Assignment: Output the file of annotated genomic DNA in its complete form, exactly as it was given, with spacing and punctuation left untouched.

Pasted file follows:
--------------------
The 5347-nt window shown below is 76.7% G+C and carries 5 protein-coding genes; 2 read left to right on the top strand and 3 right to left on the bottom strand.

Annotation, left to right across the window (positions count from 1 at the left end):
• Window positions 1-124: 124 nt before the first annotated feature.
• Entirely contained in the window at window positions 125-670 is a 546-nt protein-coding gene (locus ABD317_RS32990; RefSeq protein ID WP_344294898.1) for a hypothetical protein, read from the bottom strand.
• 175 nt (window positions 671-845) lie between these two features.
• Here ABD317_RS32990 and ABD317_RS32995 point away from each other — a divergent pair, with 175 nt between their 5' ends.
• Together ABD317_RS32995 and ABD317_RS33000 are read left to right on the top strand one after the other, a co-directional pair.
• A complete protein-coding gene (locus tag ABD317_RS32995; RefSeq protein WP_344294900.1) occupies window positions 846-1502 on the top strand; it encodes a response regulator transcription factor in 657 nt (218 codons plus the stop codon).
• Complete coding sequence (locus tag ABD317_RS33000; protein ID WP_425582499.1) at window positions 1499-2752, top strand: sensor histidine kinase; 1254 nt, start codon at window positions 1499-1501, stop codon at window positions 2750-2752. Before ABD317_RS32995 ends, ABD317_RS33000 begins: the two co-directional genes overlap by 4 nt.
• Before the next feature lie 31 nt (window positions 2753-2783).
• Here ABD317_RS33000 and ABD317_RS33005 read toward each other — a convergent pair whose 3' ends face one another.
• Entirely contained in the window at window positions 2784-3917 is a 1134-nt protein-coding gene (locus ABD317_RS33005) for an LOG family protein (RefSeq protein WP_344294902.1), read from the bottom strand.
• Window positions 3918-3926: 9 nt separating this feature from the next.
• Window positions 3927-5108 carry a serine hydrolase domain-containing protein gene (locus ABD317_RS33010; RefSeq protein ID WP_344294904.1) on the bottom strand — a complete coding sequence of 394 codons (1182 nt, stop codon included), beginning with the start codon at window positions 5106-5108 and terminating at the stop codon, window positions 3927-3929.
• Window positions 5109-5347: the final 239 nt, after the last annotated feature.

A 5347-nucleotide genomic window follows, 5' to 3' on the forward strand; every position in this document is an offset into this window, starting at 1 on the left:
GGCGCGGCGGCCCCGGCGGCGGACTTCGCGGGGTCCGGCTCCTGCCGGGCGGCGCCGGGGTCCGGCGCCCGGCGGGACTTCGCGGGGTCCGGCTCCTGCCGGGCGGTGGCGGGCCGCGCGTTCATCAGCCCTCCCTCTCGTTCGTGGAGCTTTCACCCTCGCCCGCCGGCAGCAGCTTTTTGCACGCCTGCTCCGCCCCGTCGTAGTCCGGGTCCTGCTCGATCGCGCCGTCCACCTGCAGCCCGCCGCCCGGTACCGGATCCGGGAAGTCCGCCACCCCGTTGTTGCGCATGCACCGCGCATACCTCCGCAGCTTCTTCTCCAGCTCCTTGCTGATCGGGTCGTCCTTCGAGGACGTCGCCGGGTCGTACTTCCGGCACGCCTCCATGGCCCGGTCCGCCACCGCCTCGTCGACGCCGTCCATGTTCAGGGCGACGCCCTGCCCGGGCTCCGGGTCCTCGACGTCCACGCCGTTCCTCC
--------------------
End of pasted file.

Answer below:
The 5347-nt window shown below is 76.7% G+C and carries 5 protein-coding genes; 2 read left to right on the top strand and 3 right to left on the bottom strand.

Annotation, left to right across the window (positions count from 1 at the left end):
• Window positions 1-124: 124 nt before the first annotated feature.
• Entirely contained in the window at window positions 125-670 is a 546-nt protein-coding gene (locus ABD317_RS32990; RefSeq protein ID WP_344294898.1) for a hypothetical protein, read from the bottom strand.
• 175 nt (window positions 671-845) lie between these two features.
• Here ABD317_RS32990 and ABD317_RS32995 point away from each other — a divergent pair, with 175 nt between their 5' ends.
• Together ABD317_RS32995 and ABD317_RS33000 are read left to right on the top strand one after the other, a co-directional pair.
• A complete protein-coding gene (locus tag ABD317_RS32995; RefSeq protein WP_344294900.1) occupies window positions 846-1502 on the top strand; it encodes a response regulator transcription factor in 657 nt (218 codons plus the stop codon).
• Complete coding sequence (locus tag ABD317_RS33000; protein ID WP_425582499.1) at window positions 1499-2752, top strand: sensor histidine kinase; 1254 nt, start codon at window positions 1499-1501, stop codon at window positions 2750-2752. Before ABD317_RS32995 ends, ABD317_RS33000 begins: the two co-directional genes overlap by 4 nt.
• Before the next feature lie 31 nt (window positions 2753-2783).
• Here ABD317_RS33000 and ABD317_RS33005 read toward each other — a convergent pair whose 3' ends face one another.
• Entirely contained in the window at window positions 2784-3917 is a 1134-nt protein-coding gene (locus ABD317_RS33005) for an LOG family protein (RefSeq protein WP_344294902.1), read from the bottom strand.
• Window positions 3918-3926: 9 nt separating this feature from the next.
• Window positions 3927-5108 carry a serine hydrolase domain-containing protein gene (locus ABD317_RS33010; RefSeq protein ID WP_344294904.1) on the bottom strand — a complete coding sequence of 394 codons (1182 nt, stop codon included), beginning with the start codon at window positions 5106-5108 and terminating at the stop codon, window positions 3927-3929.
• Window positions 5109-5347: the final 239 nt, after the last annotated feature.

A 5347-nucleotide genomic window follows, 5' to 3' on the forward strand; every position in this document is an offset into this window, starting at 1 on the left:
GGCGCGGCGGCCCCGGCGGCGGACTTCGCGGGGTCCGGCTCCTGCCGGGCGGCGCCGGGGTCCGGCGCCCGGCGGGACTTCGCGGGGTCCGGCTCCTGCCGGGCGGTGGCGGGCCGCGCGTTCATCAGCCCTCCCTCTCGTTCGTGGAGCTTTCACCCTCGCCCGCCGGCAGCAGCTTTTTGCACGCCTGCTCCGCCCCGTCGTAGTCCGGGTCCTGCTCGATCGCGCCGTCCACCTGCAGCCCGCCGCCCGGTACCGGATCCGGGAAGTCCGCCACCCCGTTGTTGCGCATGCACCGCGCATACCTCCGCAGCTTCTTCTCCAGCTCCTTGCTGATCGGGTCGTCCTTCGAGGACGTCGCCGGGTCGTACTTCCGGCACGCCTCCATGGCCCGGTCCGCCACCGCCTCGTCGACGCCGTCCATGTTCAGGGCGACGCCCTGCCCGGGCTCCGGGTCCTCGACGTCCACGCCGTTCCTCC